Identifying Best Practice in Policy Packaging



Identifying Best Practice in Policy Packaging

Authors

F Kressler, ATE, AU, V Fencl, CDV, CZ

Description

Abstract

The successful design and implementation of a policy package is a great challenge. Although each potential policy package is faced with different starting conditions, some approaches in policy package design may lead to better results than others. In order to identify these, a methodology was set up that supports the systematic evaluation of different types of packages. Best practice in the context of policy package design is, on the one hand, related to the creation of policy packages, e.g. policy goals definition, involvement of relevant groups, consideration of overall policy goals which may go beyond those addressed the policy package (e.g. economic growth, welfare, and environment), consideration of unintended/adverse effects and measures to eliminate them or at least mitigate them as much as possible, efficient discussion process, broad consensus on the result, willingness to implement, and so forth. On the other hand, the analysis of best practice must also look at the results after implementation. This addresses questions such as did the policy package yield the anticipated results in the time foreseen, was it designed in such a way that it allowed adjustment to different possible developments, did it have any unwanted effects, did the implementation go according to plan and with the necessary acceptance, and so forth.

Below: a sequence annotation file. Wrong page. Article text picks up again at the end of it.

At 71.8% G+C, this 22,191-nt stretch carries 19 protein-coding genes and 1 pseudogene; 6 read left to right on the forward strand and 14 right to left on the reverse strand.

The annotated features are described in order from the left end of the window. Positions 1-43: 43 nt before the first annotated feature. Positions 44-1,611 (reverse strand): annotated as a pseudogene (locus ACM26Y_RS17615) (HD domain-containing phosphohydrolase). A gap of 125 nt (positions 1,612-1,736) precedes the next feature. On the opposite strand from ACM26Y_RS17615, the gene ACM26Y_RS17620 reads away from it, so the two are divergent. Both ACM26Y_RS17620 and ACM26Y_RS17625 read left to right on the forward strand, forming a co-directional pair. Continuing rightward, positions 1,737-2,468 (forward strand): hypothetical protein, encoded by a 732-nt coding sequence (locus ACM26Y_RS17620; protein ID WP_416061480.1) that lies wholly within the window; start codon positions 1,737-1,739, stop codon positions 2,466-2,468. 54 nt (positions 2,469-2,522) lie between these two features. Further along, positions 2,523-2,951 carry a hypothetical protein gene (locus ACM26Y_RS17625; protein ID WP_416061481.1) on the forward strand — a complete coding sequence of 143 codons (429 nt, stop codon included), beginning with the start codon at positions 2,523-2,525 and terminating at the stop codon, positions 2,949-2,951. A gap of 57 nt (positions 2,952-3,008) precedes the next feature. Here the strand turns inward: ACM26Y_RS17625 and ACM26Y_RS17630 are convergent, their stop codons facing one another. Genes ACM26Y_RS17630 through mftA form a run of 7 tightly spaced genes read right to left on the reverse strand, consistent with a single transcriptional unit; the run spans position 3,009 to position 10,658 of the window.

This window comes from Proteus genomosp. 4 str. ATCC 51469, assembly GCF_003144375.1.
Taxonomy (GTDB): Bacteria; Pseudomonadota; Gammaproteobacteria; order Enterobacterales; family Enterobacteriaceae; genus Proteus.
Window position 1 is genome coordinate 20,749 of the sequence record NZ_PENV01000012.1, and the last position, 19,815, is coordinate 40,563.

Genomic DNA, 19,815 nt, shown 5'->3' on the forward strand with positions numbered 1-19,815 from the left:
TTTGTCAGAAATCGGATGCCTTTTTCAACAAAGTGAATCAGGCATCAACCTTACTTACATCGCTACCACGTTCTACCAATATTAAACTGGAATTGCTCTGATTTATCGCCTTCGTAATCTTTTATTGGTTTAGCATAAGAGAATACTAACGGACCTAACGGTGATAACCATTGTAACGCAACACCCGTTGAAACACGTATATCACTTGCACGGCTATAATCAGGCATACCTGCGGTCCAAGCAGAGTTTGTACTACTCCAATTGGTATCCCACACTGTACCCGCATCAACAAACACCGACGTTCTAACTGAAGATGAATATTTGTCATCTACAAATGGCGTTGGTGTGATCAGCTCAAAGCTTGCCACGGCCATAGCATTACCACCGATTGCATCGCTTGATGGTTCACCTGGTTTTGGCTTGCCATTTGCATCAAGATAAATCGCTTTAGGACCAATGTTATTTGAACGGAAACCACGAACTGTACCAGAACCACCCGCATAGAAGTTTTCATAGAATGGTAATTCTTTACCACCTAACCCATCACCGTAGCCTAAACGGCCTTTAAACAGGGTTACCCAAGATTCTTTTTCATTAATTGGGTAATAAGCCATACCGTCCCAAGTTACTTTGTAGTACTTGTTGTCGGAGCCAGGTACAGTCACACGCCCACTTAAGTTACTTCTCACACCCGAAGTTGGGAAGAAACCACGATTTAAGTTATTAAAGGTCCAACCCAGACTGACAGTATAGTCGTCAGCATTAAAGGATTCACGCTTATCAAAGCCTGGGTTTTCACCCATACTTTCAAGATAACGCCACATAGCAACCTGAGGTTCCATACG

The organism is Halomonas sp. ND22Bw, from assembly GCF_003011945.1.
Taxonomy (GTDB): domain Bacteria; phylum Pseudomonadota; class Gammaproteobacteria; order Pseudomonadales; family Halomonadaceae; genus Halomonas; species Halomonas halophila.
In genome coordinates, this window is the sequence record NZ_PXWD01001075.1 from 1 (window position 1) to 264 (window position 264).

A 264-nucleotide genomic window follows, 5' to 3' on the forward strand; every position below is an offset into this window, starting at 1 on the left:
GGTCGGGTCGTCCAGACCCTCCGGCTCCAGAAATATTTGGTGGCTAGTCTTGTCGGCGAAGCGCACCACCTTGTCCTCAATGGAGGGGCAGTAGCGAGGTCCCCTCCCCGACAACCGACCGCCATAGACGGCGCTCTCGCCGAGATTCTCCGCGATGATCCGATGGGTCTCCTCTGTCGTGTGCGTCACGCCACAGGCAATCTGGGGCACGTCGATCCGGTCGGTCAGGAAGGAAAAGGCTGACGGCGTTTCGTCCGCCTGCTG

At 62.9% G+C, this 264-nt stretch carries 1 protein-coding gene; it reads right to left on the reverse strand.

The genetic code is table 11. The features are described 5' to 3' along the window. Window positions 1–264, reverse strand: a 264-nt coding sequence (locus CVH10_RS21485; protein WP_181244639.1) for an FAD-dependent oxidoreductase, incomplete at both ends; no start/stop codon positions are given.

One prerequisite for the identification of best practice is the existence of measurable policy goals and measurable strategic policy goals (e.g. environmental policy, economic policy, etc). In the absence of such goals the identification of best practice is very difficult, if not impossible. A multi-layered approach has been created for the systematic description of the design of policy packages, the implementation and the outcome. Based on desk research and interviews, the selected policy packages have been analysed and factors identified that supported the creation of successful policy packages. The first findings of this analysis will be presented and discussed at the workshop.

Publisher

Association for European Transport